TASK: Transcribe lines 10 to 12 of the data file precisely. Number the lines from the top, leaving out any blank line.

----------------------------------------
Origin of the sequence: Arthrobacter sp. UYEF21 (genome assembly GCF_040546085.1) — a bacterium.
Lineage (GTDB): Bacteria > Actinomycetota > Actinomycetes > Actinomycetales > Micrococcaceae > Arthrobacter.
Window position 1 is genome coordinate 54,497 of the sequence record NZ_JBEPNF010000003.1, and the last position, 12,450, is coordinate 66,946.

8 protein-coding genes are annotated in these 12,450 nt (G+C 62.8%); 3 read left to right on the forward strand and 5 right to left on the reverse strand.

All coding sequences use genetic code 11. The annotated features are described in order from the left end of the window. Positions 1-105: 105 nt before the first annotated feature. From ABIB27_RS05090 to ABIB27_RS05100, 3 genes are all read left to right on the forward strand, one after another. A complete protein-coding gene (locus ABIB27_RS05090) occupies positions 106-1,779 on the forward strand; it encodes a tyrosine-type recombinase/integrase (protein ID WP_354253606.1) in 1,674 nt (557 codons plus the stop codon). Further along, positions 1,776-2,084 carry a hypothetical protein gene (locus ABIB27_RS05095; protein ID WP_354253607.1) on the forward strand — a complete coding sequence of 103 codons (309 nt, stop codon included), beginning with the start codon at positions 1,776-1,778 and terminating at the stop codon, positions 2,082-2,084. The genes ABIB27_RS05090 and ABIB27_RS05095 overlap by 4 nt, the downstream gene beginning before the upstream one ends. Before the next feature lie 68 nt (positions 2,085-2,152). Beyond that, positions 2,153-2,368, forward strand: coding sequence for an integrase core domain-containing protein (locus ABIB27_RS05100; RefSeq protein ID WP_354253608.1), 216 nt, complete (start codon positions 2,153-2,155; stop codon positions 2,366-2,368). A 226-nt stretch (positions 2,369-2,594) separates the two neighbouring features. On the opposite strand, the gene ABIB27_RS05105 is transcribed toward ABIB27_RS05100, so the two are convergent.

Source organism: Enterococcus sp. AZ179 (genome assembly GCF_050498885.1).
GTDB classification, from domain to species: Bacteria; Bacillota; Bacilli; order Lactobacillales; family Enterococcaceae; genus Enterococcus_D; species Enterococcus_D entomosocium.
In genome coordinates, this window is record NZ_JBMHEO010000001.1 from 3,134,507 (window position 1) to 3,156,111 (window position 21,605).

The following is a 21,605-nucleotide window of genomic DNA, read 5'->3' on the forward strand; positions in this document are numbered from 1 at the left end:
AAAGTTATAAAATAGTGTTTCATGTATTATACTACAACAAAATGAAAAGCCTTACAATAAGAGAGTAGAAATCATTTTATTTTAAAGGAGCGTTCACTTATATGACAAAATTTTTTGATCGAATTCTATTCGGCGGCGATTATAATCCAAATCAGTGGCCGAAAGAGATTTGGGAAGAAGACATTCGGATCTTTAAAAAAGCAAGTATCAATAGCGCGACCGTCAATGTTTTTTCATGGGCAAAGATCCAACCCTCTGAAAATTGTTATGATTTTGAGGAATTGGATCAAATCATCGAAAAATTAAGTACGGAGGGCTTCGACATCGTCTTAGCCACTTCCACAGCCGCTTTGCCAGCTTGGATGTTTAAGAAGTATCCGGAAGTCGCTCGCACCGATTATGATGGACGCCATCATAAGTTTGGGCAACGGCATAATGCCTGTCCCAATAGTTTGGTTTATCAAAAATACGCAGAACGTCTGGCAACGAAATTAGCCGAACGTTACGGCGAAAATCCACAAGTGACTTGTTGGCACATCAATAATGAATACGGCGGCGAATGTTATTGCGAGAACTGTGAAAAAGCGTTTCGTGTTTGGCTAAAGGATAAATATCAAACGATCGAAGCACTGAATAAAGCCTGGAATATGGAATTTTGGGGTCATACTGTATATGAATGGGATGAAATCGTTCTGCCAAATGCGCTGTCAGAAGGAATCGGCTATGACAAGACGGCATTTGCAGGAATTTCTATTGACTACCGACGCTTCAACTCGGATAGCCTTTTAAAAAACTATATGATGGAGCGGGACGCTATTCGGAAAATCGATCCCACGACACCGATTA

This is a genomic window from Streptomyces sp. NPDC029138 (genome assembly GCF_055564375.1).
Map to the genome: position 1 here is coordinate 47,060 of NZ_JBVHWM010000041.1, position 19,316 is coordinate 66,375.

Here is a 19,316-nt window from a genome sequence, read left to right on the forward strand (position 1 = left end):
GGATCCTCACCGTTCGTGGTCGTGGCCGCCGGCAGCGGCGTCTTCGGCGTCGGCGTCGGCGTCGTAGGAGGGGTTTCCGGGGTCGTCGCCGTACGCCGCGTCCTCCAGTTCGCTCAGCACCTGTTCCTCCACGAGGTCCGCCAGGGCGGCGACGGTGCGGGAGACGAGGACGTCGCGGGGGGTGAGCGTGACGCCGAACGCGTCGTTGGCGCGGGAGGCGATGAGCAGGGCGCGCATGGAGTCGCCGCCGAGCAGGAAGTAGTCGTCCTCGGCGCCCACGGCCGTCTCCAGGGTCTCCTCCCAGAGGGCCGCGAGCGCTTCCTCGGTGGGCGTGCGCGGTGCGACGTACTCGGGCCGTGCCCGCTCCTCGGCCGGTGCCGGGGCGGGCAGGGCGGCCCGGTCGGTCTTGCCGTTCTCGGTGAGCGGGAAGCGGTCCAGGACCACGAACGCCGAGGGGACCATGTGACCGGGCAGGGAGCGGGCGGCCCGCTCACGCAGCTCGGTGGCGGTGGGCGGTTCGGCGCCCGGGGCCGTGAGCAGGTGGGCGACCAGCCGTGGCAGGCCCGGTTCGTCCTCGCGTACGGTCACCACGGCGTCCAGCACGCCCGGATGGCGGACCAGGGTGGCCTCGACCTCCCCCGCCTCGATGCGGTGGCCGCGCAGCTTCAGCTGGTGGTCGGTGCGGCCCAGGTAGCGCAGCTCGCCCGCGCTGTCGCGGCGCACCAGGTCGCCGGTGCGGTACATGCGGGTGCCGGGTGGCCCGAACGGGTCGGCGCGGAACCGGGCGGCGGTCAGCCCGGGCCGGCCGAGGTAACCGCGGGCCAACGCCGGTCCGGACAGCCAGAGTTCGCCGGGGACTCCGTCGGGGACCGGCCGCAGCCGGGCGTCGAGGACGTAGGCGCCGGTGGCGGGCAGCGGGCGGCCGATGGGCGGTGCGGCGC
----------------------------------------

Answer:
AAAGTTATAAAATAGTGTTTCATGTATTATACTACAACAAAATGAAAAGCCTTACAATAAGAGAGTAGAAATCATTTTATTTTAAAGGAGCGTTCACTTATATGACAAAATTTTTTGATCGAATTCTATTCGGCGGCGATTATAATCCAAATCAGTGGCCGAAAGAGATTTGGGAAGAAGACATTCGGATCTTTAAAAAAGCAAGTATCAATAGCGCGACCGTCAATGTTTTTTCATGGGCAAAGATCCAACCCTCTGAAAATTGTTATGATTTTGAGGAATTGGATCAAATCATCGAAAAATTAAGTACGGAGGGCTTCGACATCGTCTTAGCCACTTCCACAGCCGCTTTGCCAGCTTGGATGTTTAAGAAGTATCCGGAAGTCGCTCGCACCGATTATGATGGACGCCATCATAAGTTTGGGCAACGGCATAATGCCTGTCCCAATAGTTTGGTTTATCAAAAATACGCAGAACGTCTGGCAACGAAATTAGCCGAACGTTACGGCGAAAATCCACAAGTGACTTGTTGGCACATCAATAATGAATACGGCGGCGAATGTTATTGCGAGAACTGTGAAAAAGCGTTTCGTGTTTGGCTAAAGGATAAATATCAAACGATCGAAGCACTGAATAAAGCCTGGAATATGGAATTTTGGGGTCATACTGTATATGAATGGGATGAAATCGTTCTGCCAAATGCGCTGTCAGAAGGAATCGGCTATGACAAGACGGCATTTGCAGGAATTTCTATTGACTACCGACGCTTCAACTCGGATAGCCTTTTAAAAAACTATATGATGGAGCGGGACGCTATTCGGAAAATCGATCCCACGACACCGATTA

This is a genomic window from Streptomyces sp. NPDC029138 (genome assembly GCF_055564375.1).
Map to the genome: position 1 here is coordinate 47,060 of NZ_JBVHWM010000041.1, position 19,316 is coordinate 66,375.